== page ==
Answer: “On a tragic note, W/C William Barker, VC, the famous WW1 fighter ace, was killed at Rockcliffe on March 12th 1930, when he crashed onto the frozen Ottawa River after stalling his Fairchild KR-21 during a demonstration flight.”

Source: Airforce – The Magazine of Canada’s Air Force Heritage – Volume 28 No. 3 - Fall 2004


Upcoming Events at the Alberta Aviation Museum

Speaker Series: Unmanned Aerial Vehicles: Status & Future Potential in Alberta with Jordan Cicoria
Thursday February 21st at 7 PM (doors at 6:30 PM)
Learn more about exciting new technologies used in Alberta aviation in the second installment of our 2019 Speaker Series.

Jordan Cicoria is the VP of Operations for AERIUM Analytics – a Canadian RPAS (Remotely Piloted Aircraft Systems) Service provider company with a strong focus on complex operations and geospatial intelligence. Having an education in Management from the University of Lethbridge, Jordan started his career in the Oil and Gas industry. With over 10 years of project management and operations experience specializing in geomatics, mapping, remote sensing, and environmental services Jordan brings an unconventional perspective to how unmanned and manned aviation can work together for the airports of the future.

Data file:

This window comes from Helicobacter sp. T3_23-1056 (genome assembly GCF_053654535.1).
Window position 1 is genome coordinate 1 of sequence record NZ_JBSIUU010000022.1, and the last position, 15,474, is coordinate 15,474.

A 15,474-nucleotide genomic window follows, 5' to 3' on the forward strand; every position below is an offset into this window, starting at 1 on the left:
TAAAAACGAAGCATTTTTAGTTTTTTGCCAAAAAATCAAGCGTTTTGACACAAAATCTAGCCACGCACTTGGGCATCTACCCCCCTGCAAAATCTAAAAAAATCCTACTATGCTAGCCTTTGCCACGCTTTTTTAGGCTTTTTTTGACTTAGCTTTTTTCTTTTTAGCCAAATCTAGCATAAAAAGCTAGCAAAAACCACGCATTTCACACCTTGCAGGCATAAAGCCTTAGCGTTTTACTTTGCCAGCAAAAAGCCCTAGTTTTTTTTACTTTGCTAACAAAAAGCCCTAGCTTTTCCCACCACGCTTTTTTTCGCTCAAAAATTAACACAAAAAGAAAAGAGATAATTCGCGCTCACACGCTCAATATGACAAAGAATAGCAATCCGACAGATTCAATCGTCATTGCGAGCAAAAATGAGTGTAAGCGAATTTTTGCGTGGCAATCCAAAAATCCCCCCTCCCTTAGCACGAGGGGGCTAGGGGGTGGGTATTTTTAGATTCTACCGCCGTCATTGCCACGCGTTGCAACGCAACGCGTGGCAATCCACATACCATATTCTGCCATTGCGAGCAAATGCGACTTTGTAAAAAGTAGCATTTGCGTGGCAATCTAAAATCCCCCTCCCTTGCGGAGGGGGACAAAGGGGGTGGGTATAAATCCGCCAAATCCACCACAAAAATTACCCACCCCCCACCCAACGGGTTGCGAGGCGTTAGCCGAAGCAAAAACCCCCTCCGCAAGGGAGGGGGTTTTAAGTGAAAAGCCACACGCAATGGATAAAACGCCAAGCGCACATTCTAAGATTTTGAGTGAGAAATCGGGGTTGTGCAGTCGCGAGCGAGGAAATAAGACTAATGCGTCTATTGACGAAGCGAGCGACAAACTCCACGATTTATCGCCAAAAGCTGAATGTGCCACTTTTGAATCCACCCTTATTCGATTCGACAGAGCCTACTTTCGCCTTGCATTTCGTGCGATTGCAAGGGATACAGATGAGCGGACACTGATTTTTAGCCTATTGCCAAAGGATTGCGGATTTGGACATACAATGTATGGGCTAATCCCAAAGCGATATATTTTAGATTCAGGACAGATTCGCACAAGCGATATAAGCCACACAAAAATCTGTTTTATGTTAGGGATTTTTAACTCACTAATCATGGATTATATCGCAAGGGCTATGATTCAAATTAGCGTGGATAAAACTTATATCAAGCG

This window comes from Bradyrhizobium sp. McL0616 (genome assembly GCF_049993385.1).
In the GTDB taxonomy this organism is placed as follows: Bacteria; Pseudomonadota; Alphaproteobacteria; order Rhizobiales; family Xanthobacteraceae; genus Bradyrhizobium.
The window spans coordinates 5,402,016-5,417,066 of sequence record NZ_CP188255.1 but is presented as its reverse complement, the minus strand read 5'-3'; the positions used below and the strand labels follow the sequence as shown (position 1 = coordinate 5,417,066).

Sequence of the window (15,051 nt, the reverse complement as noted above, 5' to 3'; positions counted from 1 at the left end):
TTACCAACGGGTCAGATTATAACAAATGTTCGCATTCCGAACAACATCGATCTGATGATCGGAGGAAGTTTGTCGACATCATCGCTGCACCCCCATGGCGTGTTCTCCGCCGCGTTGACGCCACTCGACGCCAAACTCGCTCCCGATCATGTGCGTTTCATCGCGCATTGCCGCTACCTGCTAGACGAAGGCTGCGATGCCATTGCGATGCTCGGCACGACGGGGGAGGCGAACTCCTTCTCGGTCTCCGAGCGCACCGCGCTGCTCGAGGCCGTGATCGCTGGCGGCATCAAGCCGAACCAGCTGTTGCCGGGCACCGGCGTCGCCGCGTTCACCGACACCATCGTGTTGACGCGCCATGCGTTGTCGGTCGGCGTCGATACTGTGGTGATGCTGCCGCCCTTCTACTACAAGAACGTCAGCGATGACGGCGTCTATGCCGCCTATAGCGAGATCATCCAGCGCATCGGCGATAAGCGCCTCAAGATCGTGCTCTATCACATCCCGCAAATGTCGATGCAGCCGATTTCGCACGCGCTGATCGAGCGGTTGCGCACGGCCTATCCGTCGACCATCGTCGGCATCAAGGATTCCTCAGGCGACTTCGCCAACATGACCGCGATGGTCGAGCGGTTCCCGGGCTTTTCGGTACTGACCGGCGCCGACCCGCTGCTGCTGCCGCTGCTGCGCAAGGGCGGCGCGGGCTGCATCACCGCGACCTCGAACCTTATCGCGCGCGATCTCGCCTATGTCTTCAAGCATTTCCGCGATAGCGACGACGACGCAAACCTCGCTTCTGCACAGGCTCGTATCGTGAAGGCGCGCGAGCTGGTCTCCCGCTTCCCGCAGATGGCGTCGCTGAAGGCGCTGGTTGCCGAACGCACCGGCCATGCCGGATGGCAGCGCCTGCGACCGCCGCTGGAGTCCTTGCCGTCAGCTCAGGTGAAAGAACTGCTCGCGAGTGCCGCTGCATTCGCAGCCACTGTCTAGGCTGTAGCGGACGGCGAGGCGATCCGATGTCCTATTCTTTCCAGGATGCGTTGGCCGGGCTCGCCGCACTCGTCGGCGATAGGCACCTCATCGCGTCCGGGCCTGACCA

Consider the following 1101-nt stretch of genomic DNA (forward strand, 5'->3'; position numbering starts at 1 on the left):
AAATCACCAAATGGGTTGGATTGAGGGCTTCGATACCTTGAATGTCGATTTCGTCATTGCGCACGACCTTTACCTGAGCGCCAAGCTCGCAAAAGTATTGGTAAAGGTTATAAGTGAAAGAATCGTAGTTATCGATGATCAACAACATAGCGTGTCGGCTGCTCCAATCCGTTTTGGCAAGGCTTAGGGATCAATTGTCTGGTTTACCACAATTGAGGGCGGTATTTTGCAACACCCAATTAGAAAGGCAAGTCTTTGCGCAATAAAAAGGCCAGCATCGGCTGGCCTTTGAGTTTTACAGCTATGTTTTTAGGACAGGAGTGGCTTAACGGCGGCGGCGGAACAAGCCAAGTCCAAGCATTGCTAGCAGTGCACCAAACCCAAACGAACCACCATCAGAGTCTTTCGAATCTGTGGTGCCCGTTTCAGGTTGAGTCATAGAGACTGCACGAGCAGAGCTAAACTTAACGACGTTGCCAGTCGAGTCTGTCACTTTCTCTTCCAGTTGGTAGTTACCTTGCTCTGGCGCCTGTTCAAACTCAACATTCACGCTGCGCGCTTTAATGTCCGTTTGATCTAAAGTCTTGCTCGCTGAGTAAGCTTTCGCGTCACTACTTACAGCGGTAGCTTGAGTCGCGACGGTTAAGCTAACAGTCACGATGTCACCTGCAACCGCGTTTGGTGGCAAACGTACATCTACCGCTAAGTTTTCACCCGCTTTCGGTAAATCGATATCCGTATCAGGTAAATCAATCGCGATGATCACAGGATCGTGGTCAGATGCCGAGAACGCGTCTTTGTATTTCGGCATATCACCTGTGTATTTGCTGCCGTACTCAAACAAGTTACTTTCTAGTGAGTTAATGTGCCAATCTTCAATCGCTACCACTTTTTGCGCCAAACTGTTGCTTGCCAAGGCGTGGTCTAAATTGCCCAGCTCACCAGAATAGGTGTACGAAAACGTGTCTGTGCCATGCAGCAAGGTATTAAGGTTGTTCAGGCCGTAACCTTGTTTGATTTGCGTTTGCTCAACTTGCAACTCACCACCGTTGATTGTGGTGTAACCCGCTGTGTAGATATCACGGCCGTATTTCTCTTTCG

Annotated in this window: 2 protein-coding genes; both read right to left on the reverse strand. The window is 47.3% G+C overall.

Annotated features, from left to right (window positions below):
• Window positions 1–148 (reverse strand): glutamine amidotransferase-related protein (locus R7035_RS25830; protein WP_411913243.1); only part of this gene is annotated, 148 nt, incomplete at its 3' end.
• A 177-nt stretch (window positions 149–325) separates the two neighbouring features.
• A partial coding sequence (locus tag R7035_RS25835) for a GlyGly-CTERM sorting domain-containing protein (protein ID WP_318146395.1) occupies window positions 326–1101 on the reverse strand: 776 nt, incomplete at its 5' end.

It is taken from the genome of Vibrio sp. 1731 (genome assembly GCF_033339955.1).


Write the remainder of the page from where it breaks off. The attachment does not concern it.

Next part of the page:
Members $8, Non-Members $10 (+fees & tax)
Advance Tickets:
Light refreshments included
*advance tickets available online only, walk-up admissions are always welcome

Women of Aviation Event
Saturday March 9th , 10am – 4pm
Opening of our new permanent exhibit "Women in the Second World War"
Guest displays from the Edmonton Flying Club, Elevate Aviation, Synergy Aviation, the RCAF Women’s Association, and more.